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My wife ordered a side of french fries and also pictured here is the Garlic Coleslaw I’d originally ordered with my On-Tray. The coleslaw was mostly vinegar and crunch from the white cabbage. The vinaigrette had pooled about 1/3rd of the way down the cup and provided nothing but further challenge as I attempted to enjoy the flavorless and now soggy slaw. The fries were lifeless and limp, flavorless and frozen. Tasting of much less than nothing, they were the shining holy beacon of warning on the night.

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For my meal, I was intrigued by the offering of “Authentic-Style Juicy Jerk Chicken”. The description from their menu reads “Cleaver-cut into small bone-in, wood grilled pieces. Truly authentic – be careful of the bones! Features imported Jamaican spices. This here item is served with red-pepper rice and the veggie of the day”. I don’t know if you can sue a menu for libel, but I’m sure you can make a pretty strong case on this one. The chicken was as “authentic-style” as Titanic was “based on a true story”. Flavorless, underseasoned, dripping with grease and fat, this chicken was never given a chance from the beginning. The rub, featuring I can only imagine a pinch of Jamaican spices, hung limply to the burnt and barely crispy, fatty, chewy skin. Each piece of chicken featured an assorted array of tiny crushed bones, gristle, and undercooked fat. One piece of the chicken (on the far left side) was literally just the lower half of the drumstick, cut in half. It’s like offering someone pork loin and just giving them the rib tips. It was a mess of a dish, heavy with grease from not being cooked for long enough at the right temperature. The asparagus was limp, greasy, and had given up long ago. The rice, which I didn’t even want, was mushy, overcooked, and tasted solely of black beans and cumin. I have great concern for anyone coming into one of the 4 locations, ordering this dish, and writing off Jamaican food. For shame.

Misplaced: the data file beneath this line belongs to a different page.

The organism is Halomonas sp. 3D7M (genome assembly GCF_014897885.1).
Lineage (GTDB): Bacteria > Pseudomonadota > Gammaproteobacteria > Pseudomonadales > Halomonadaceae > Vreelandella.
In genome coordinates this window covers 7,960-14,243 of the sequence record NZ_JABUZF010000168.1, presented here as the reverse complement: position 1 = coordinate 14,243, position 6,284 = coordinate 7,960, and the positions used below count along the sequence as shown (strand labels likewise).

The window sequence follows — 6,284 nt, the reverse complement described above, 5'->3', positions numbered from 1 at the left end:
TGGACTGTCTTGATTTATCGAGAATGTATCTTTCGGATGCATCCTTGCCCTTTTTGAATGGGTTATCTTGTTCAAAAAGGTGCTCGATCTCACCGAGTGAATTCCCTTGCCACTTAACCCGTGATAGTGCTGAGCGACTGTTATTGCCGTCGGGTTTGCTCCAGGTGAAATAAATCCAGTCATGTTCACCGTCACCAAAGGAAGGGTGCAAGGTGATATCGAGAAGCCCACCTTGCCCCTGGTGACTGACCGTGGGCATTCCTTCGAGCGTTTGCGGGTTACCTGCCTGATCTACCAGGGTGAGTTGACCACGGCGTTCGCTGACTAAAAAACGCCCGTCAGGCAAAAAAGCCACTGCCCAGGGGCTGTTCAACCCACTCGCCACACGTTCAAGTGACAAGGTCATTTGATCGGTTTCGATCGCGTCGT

To make it all worse, as these meals seem to have that trajectory, the service was awful. We sat for at least 10 minutes before getting our drink orders taken, delivered, and orders for food taken. The regular wings came out at the same time as the boneless wings, which were clearly ordered as my wife’s entree. The waitress just dropped and left many times, leaving us sitting there, waiting for her to swing back in the 5-10 minutes it took to correct whatever mistake or error had been made. The coleslaw and french fries arrived a good 15 minutes after my entree was delivered, ensuring that everything was approaching cold before we could start enjoying it. Finally, at the end of it all, I was forced to ask a busboy to grab our waitress so we could close our check and leave. It was a mess of an hour and a half and time I would not choose to spend in the same fashion ever again.